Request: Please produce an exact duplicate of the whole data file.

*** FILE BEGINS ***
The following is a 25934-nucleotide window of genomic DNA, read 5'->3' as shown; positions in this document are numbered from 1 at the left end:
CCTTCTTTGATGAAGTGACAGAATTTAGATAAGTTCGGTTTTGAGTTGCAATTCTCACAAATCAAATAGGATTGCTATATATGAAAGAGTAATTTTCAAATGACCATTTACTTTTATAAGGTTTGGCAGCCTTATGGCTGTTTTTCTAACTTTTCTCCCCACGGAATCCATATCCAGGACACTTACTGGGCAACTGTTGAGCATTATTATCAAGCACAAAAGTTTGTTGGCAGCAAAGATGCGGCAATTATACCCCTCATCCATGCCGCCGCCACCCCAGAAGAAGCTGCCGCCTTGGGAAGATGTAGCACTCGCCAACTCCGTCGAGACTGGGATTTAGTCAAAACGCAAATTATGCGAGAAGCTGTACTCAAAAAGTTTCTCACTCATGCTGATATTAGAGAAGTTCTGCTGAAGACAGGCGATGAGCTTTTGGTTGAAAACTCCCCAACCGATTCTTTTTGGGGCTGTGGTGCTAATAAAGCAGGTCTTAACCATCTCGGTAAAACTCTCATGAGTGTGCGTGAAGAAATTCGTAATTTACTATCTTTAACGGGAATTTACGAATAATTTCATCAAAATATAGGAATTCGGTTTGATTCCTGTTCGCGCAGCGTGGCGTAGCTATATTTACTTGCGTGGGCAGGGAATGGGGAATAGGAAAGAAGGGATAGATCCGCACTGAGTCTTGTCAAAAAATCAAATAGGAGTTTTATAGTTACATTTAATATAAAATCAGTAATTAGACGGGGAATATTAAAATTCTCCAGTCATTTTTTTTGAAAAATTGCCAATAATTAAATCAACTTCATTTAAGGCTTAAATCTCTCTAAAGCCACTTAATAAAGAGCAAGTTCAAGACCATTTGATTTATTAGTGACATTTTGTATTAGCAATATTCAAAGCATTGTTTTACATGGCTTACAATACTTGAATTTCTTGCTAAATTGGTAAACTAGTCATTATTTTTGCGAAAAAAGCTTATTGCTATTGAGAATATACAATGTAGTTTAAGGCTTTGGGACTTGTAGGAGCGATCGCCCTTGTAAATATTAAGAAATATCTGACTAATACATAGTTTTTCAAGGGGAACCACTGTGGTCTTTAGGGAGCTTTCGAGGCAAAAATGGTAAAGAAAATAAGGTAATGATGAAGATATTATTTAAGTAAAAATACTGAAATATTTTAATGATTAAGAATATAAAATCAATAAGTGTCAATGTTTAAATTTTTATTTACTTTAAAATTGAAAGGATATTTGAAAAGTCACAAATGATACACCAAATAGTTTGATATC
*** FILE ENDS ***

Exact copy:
The following is a 25934-nucleotide window of genomic DNA, read 5'->3' as shown; positions in this document are numbered from 1 at the left end:
CCTTCTTTGATGAAGTGACAGAATTTAGATAAGTTCGGTTTTGAGTTGCAATTCTCACAAATCAAATAGGATTGCTATATATGAAAGAGTAATTTTCAAATGACCATTTACTTTTATAAGGTTTGGCAGCCTTATGGCTGTTTTTCTAACTTTTCTCCCCACGGAATCCATATCCAGGACACTTACTGGGCAACTGTTGAGCATTATTATCAAGCACAAAAGTTTGTTGGCAGCAAAGATGCGGCAATTATACCCCTCATCCATGCCGCCGCCACCCCAGAAGAAGCTGCCGCCTTGGGAAGATGTAGCACTCGCCAACTCCGTCGAGACTGGGATTTAGTCAAAACGCAAATTATGCGAGAAGCTGTACTCAAAAAGTTTCTCACTCATGCTGATATTAGAGAAGTTCTGCTGAAGACAGGCGATGAGCTTTTGGTTGAAAACTCCCCAACCGATTCTTTTTGGGGCTGTGGTGCTAATAAAGCAGGTCTTAACCATCTCGGTAAAACTCTCATGAGTGTGCGTGAAGAAATTCGTAATTTACTATCTTTAACGGGAATTTACGAATAATTTCATCAAAATATAGGAATTCGGTTTGATTCCTGTTCGCGCAGCGTGGCGTAGCTATATTTACTTGCGTGGGCAGGGAATGGGGAATAGGAAAGAAGGGATAGATCCGCACTGAGTCTTGTCAAAAAATCAAATAGGAGTTTTATAGTTACATTTAATATAAAATCAGTAATTAGACGGGGAATATTAAAATTCTCCAGTCATTTTTTTTGAAAAATTGCCAATAATTAAATCAACTTCATTTAAGGCTTAAATCTCTCTAAAGCCACTTAATAAAGAGCAAGTTCAAGACCATTTGATTTATTAGTGACATTTTGTATTAGCAATATTCAAAGCATTGTTTTACATGGCTTACAATACTTGAATTTCTTGCTAAATTGGTAAACTAGTCATTATTTTTGCGAAAAAAGCTTATTGCTATTGAGAATATACAATGTAGTTTAAGGCTTTGGGACTTGTAGGAGCGATCGCCCTTGTAAATATTAAGAAATATCTGACTAATACATAGTTTTTCAAGGGGAACCACTGTGGTCTTTAGGGAGCTTTCGAGGCAAAAATGGTAAAGAAAATAAGGTAATGATGAAGATATTATTTAAGTAAAAATACTGAAATATTTTAATGATTAAGAATATAAAATCAATAAGTGTCAATGTTTAAATTTTTATTTACTTTAAAATTGAAAGGATATTTGAAAAGTCACAAATGATACACCAAATAGTTTGATATC